NYT -When the Washington Redskins took their cheerleading squad to Costa Rica in 2013 for a calendar photo shoot, the first cause for concern among the cheerleaders came when Redskins officials collected their passports upon arrival at the resort, depriving them of their official identification.
For the photo shoot, at the adults-only Occidental Grand Papagayo resort on Culebra Bay, some of the cheerleaders said they were required to be topless, though the photographs used for the calendar would not show nudity. Others wore nothing but body paint. Given the resort’s secluded setting, such revealing poses would not have been a concern for the women — except that the Redskins had invited spectators.
A contingent of sponsors and FedExField suite holders — all men — were granted up-close access to the photo shoots.
Well folks, I don't have to write too much about this because obviously reading the above line "A contingent of sponsors and FedExField suite holders — all men — were granted up-close access to the photo shoots" is all you need to know. These cheerleaders went on a private photoshoot for their calendar, and sponsors and random rich men were granted access. Should never happen.
The article has a lot of details about what happens on these types of trips:
One evening, at the end of a 14-hour day that included posing and dance practices, the squad’s director told nine of the 36 cheerleaders that their work was not done. They had a special assignment for the night. Some of the male sponsors had picked them to be personal escorts at a nightclub.
“So get back to your room and get ready,” the director told them. Several of them began to cry.
“They weren’t putting a gun to our heads, but it was mandatory for us to go,” one of the cheerleaders said. “We weren’t asked, we were told. Other girls were devastated because we knew exactly what she was doing.” Their participation did not involve sex, the cheerleaders said, but they felt as if the arrangement amounted to “pimping us out.” What bothered them was their team director’s demand that they go as sex symbols to please male sponsors, which they did not believe should be a part of their job.
I've read similar articles in the past about how when you're in that culture you feel helpless. When you're in these locations and your boss tells you to do something, usually you do it out of groupthink/being scared of consequences.
The article includes tidbits from other trips as well:
Five cheerleaders characterized that 2012 team-bonding party as a wild gathering, where men shot liquor into the cheerleaders’ mouths with turkey basters. Below the deck, men handed out cash prizes in twerking contests. No cheerleaders claimed that they were touched inappropriately, and the two team captains said the trip was pleasant. One added, “They were all adults and got out of the experience what they wanted to get out of it.”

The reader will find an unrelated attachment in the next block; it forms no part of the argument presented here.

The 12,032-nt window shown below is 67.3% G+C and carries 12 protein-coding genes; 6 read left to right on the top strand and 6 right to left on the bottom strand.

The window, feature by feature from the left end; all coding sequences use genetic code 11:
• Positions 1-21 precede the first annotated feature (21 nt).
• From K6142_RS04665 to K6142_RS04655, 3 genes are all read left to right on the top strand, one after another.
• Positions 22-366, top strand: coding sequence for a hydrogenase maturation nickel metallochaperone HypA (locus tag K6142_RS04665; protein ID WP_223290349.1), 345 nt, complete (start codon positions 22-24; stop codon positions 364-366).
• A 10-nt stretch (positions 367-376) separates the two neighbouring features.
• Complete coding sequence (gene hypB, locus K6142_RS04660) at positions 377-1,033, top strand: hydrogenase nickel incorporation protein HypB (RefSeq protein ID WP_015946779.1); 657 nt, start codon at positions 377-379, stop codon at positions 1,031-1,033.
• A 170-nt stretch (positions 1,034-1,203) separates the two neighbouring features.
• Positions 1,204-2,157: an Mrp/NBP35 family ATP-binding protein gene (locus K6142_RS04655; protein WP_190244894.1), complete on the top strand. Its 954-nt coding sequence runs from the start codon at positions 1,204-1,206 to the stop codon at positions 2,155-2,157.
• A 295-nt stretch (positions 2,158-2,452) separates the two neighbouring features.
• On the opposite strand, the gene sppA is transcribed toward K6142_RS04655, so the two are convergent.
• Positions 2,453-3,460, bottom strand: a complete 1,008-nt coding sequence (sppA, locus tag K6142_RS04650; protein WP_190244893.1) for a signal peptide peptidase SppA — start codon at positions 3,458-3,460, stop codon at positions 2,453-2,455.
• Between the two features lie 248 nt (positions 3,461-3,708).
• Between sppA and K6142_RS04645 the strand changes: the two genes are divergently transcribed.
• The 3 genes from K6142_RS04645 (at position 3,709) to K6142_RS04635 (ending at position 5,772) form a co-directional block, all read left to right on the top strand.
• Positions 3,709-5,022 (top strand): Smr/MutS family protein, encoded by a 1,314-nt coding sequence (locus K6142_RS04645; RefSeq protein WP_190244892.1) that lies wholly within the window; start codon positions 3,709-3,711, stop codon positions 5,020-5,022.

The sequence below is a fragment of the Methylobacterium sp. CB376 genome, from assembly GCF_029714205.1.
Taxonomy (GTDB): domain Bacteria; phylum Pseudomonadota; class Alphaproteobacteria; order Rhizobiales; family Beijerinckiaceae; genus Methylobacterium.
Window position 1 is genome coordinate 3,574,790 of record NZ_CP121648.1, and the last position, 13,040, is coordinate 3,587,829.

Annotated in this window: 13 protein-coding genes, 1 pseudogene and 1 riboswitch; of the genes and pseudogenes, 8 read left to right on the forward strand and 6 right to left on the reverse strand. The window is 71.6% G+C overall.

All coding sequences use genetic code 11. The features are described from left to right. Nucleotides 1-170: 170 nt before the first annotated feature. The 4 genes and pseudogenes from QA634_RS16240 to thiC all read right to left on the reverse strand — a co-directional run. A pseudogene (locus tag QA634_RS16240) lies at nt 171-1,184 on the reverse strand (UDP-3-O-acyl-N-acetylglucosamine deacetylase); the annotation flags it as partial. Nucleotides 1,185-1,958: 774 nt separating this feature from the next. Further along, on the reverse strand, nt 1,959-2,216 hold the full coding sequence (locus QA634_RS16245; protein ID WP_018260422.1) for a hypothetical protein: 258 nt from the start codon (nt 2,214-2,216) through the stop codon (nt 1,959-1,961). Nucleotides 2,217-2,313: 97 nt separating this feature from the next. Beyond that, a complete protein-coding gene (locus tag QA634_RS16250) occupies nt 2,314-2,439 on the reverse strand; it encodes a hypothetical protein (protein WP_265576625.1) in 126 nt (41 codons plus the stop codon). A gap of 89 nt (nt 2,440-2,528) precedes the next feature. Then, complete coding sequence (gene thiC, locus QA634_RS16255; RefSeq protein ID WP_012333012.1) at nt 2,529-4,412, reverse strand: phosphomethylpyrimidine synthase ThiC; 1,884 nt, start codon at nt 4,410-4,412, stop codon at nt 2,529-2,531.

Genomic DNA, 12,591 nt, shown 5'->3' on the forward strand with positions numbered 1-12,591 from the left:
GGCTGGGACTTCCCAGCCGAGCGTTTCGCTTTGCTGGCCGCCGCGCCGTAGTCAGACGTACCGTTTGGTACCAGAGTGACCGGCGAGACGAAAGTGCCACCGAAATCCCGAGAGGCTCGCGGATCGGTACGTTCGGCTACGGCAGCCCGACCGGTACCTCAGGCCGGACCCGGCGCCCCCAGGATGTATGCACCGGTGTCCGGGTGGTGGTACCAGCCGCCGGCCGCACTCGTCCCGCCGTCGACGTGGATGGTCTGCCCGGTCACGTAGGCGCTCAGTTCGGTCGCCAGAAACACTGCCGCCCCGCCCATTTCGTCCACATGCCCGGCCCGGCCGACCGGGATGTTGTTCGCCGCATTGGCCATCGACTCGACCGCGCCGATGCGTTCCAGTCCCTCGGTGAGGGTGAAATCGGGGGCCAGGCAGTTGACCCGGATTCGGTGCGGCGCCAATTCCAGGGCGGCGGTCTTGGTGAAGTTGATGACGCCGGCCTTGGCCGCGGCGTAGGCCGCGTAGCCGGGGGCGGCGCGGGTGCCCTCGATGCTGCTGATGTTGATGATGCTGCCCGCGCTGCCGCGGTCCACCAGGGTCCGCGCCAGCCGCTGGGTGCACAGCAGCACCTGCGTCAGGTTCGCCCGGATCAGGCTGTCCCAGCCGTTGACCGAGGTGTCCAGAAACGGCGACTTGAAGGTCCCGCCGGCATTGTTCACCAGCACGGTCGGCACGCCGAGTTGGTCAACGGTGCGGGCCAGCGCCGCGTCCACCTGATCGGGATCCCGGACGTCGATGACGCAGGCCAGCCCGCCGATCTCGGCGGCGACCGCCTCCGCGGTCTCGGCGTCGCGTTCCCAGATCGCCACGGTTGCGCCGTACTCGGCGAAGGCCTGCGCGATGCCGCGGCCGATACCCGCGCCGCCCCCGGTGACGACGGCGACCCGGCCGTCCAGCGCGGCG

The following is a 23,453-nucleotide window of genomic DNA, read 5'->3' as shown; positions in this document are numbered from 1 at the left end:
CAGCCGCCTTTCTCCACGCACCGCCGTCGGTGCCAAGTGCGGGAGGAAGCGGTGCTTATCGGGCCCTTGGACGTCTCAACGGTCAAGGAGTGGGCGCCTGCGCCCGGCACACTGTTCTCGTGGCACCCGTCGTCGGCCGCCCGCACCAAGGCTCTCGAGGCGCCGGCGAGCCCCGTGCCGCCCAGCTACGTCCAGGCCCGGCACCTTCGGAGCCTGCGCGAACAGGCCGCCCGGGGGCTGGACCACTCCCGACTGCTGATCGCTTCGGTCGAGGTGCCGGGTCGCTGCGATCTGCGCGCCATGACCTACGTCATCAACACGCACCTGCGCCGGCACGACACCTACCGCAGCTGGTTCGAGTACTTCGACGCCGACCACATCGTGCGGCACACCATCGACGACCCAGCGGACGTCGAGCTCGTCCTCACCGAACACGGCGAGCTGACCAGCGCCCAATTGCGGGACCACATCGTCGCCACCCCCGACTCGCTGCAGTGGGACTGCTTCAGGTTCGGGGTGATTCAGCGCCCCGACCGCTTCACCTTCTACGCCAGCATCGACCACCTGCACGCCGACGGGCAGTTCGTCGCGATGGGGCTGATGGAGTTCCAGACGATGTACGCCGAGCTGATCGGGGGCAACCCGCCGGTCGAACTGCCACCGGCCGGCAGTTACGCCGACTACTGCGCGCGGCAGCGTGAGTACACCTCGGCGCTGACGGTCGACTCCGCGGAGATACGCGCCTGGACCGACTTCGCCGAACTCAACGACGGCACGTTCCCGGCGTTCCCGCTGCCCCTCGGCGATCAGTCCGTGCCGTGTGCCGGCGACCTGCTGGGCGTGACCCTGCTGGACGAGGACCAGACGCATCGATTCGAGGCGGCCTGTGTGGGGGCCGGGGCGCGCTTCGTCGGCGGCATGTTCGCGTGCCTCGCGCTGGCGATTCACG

One cheerleader a few years later was told what to expect at the annual affair. “I’d been given a heads-up that we were going on this particular man’s yacht and that he had a lot of money — and that you could make a lot of money there if you wanted,” one cheerleader said, referring to the prize money in the dance contests. “But that was not for me, and lots of us felt the same way.
This sounds like what I always expected really rich dudes with yachts do. The line "They were all adults and got out of the experience what they wanted to get out of it" is how it theoretically should be. Go on the boat if you want, dance if you want, but don't be forced to do anything. That's the line. I mean it's common sense, really.
But obviously the issue is this:
But we were too scared to complain. We felt that our place on the team would be compromised if we did.
It's like the scene in Knocked Up where they aren't allowed to tell her to lose weight, but she'll be fired if she doesn't. Not ideal for the Redskins or any team or organization across sports to make their cheerleaders/employees feel that way.
The NYT article sheds a lot of light on Stephanie Jojokian, the longtime director and choreographer for the Skins. She doesn't seem too great at all, to say the least.
A half-dozen Redskins cheerleaders said Ms. Jojokian seemed especially focused on preserving relationships with businessmen who supported the team and her nonprofit dance company, Capitol Movement.
“There was a lot of pressure by the director for us to be a part of that party atmosphere with sponsors because we knew she picked favorites that way,” one cheerleader said of Ms. Jojokian, who in 2011 told women auditioning for the squad, according to WJLA-TV in Washington: “Don’t cover your chest area too much. We’ll assume you are trying to hide something.”
She literally sounds like the villain in any generic cheerleading movie you've ever seen. I mean who fucking talks like this?:
“I’m the mama bear, and I really look out for everybody, not just the cheerleaders. It’s a big family. We respect each other and our craft. It’s such a supportive environment for these ladies.”
So yeah. She sucks.
Hopefully this article helps bring change. More of this:
Interviews with dozens of current and former N.F.L. cheerleaders revealed a common perspective: They enjoyed performing at games, developing friendships with other cheerleaders and participating in charity work, which included visiting hospitals and going overseas to entertain military troops.
And less of this:
But they were disturbed by some of the extracurricular requirements that put them in what they considered unsafe situations.